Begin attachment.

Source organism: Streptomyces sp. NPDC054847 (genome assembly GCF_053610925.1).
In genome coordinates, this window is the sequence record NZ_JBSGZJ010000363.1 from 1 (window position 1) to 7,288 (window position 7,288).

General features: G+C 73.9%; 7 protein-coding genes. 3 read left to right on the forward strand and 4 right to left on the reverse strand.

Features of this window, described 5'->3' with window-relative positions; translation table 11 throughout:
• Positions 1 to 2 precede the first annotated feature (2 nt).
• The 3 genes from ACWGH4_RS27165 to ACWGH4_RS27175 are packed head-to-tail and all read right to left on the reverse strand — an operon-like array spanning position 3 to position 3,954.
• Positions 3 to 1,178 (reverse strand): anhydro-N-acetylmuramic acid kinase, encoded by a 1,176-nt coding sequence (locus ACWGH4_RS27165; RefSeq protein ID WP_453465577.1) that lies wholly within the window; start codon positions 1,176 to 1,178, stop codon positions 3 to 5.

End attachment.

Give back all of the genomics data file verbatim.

Source organism: Streptomyces sp. NPDC054847 (genome assembly GCF_053610925.1).
In genome coordinates, this window is the sequence record NZ_JBSGZJ010000363.1 from 1 (window position 1) to 7,288 (window position 7,288).

General features: G+C 73.9%; 7 protein-coding genes. 3 read left to right on the forward strand and 4 right to left on the reverse strand.

Features of this window, described 5'->3' with window-relative positions; translation table 11 throughout:
• Positions 1 to 2 precede the first annotated feature (2 nt).
• The 3 genes from ACWGH4_RS27165 to ACWGH4_RS27175 are packed head-to-tail and all read right to left on the reverse strand — an operon-like array spanning position 3 to position 3,954.
• Positions 3 to 1,178 (reverse strand): anhydro-N-acetylmuramic acid kinase, encoded by a 1,176-nt coding sequence (locus ACWGH4_RS27165; RefSeq protein ID WP_453465577.1) that lies wholly within the window; start codon positions 1,176 to 1,178, stop codon positions 3 to 5.